Idioms in Action: Minding Gaps, Horses and Red Threads
Updated: Nov 8, 2020
‘P … please don’t eat me,’ Sophie stammered. The Giant let out a bellow of laughter. ‘Just because I is a giant, you think I is a man-gobbling cannybully!’ he shouted. ‘You is about right! Giants is all cannybully and murderful! And they does gobble up human beans! We is in Giant Country now! Giants is everywhere around! Out there us has the famous Bonecrunching Giant! Bonecrunching Giant crunches up two whoppsy-whiffling human beans for supper every night! Noise is earbursting! Noise of crunching bones goes crackety-crack for miles around!’ (Dahl chapter 5)
The speech of Roald Dahl’s BFG (1982) is quite “peculiar” (OED, “idiom, n.” etym.). The Giant speaks the English language according to his “own” “private” rules (OED, “idiom, n.” etym.). Some of the changes he makes are of a grammatical nature – constantly mixing up the verb forms of to be and do, for example –, others are (re)creations of words: “earbursting,” “murderful” “cannybully.” Such individualistic language use is called idiomatic, from “ancient Greek ἰδιοῦσθαι to make one’s own, to appropriate” and, in turn, “ἴδιος own, private, peculiar” (OED, “idiom, n.” etym.). The BFG’s words are literally his “own” – and they may even tell us something about the slightly awkward, good-hearted simple-mindedness of the character as well: you is what you says.* But that’s another story…
Picking up on this thought – the other story, not the identification of speech and character (what are footnotes for?) –, idioms do not only belong to specific speakers, but they may also belong to entire dialects and languages. Here, they become even more “peculiar” as the meaning of the word slightly shifts: “a group of words established by usage as having a meaning not deducible from the meanings of the individual words” (OED, “idiom, n.” 3.). English to lose one’s marbles, Swedish inte ha alla hästar hemma (‘not have all horse at home’) and German nicht alle Tassen im Schrank haben (‘not have all cups in the cupboard’) are all similar – though not identical – examples for idioms expressing, without directly saying so, that a person is crazy and/or dimwitted. Though they all share the idea of something figuratively lacking, i.e. being not quite right, speakers need specific context knowledge of the individual languages in order to make sense of them and use them effectively. Marbles, horses and cups as such don’t matter, what we make of them does.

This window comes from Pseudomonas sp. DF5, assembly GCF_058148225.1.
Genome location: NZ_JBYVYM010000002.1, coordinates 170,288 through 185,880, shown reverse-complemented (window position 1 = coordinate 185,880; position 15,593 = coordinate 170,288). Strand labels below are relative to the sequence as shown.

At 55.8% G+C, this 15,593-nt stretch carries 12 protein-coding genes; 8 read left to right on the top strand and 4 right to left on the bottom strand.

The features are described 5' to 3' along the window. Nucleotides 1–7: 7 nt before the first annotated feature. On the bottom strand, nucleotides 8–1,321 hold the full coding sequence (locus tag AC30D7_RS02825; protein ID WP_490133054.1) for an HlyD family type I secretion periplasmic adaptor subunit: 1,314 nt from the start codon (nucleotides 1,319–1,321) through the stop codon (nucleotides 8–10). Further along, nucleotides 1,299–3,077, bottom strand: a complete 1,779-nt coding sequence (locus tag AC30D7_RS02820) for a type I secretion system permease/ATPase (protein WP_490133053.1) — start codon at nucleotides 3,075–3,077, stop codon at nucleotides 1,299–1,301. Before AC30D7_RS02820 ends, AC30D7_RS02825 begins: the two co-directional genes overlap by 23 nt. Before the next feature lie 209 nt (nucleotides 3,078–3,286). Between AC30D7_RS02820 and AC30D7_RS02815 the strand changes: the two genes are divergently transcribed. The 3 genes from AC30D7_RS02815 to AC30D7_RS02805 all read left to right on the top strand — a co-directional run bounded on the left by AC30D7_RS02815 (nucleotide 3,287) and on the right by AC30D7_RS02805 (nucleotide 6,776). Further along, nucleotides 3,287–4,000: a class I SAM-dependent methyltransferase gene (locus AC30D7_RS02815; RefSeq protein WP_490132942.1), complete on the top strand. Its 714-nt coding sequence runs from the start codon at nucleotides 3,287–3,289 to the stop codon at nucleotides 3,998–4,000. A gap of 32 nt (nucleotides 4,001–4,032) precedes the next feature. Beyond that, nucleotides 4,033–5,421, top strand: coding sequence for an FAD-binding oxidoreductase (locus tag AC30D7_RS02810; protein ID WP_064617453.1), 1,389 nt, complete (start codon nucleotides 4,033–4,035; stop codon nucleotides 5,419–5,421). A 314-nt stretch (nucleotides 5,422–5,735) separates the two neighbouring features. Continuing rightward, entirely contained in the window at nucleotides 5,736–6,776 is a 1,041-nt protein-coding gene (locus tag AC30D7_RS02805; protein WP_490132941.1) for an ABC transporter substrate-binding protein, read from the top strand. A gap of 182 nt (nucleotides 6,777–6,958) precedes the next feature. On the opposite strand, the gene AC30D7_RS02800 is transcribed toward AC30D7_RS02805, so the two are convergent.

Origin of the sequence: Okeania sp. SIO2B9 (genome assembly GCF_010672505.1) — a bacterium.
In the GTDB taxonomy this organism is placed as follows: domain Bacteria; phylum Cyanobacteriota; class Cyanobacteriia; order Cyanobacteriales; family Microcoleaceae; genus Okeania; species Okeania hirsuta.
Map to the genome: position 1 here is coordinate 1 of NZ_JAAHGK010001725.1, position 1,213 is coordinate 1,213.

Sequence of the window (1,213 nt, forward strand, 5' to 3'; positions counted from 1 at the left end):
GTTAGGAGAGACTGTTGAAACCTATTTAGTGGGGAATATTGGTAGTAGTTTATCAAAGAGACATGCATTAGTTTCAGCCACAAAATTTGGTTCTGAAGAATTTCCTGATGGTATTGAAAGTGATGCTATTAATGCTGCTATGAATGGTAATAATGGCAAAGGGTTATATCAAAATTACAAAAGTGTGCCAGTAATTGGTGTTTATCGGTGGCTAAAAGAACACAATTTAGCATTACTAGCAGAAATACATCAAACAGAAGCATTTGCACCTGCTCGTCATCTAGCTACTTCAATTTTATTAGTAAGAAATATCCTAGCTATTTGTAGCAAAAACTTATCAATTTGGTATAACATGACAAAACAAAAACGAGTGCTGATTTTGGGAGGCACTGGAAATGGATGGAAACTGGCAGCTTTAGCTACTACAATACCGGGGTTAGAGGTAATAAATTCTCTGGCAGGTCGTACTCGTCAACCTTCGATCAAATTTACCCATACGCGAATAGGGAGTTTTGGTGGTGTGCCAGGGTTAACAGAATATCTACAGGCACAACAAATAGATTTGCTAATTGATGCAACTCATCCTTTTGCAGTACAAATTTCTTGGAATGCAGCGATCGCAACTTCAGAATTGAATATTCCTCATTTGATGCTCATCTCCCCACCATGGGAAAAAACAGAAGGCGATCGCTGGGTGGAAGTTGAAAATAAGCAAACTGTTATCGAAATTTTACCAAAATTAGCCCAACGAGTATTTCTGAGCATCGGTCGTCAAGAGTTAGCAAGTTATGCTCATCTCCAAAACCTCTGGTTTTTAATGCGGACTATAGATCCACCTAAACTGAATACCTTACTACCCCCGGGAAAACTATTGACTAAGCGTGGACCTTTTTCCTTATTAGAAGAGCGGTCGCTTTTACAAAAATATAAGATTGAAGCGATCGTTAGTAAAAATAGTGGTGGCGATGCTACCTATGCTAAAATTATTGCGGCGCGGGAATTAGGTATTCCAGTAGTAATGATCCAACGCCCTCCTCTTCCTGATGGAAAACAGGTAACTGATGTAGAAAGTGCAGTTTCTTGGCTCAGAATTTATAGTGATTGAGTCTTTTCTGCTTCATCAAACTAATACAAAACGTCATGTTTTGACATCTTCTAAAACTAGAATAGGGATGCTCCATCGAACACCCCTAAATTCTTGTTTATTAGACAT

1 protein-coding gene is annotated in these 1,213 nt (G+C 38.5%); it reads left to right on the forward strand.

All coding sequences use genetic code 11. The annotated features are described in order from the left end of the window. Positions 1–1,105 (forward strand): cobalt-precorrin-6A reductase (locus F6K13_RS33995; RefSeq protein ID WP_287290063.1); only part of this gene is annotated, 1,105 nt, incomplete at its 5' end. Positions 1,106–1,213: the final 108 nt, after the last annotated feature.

By the way, this is one of the reasons why computers have so much trouble learning human languages, because of all the pragmatic things – the ‘language in action’ conventions – that usually don’t make sense at first (or at all) and are not necessarily systematic or logical. Like politeness. Or the way context knowledge influences conversations. But they do get better at it. Google Translate, for example, has no problem to change German cups into English marbles. It’s different with horses, though. For now.
Where do idioms come from? Well, sometimes it’s simply the case that the literal context of the expressions is now lost – who has horses in which stable? Practices die out; idioms remain. Other idioms go back to the Bible (an eye for an eye) or other widely known (cultural) texts in the broadest sense (swan song), utterances (to steal someone’s thunder), (reported) speeches, etc. Many are quite metaphorical (whatever floats your boat, go fly a kite) which can make them easily accessible – but also potentially misleading:
Außerdem kann ich mich nicht immer gut konzentrieren, wenn ich etwas erzähle. Meistens verliere ich dann den roten Faden, jedenfalls glaube ich, dass er rot ist, er könnte aber auch grün oder blau sein, und genau das ist das Problem. (Steinhöfel chapter 1) [Besides, I often have trouble concentrating when I tell a story. Usually I lose the red thread – at least I think that it is red, it could easily be green or blue, and there’s the rub.]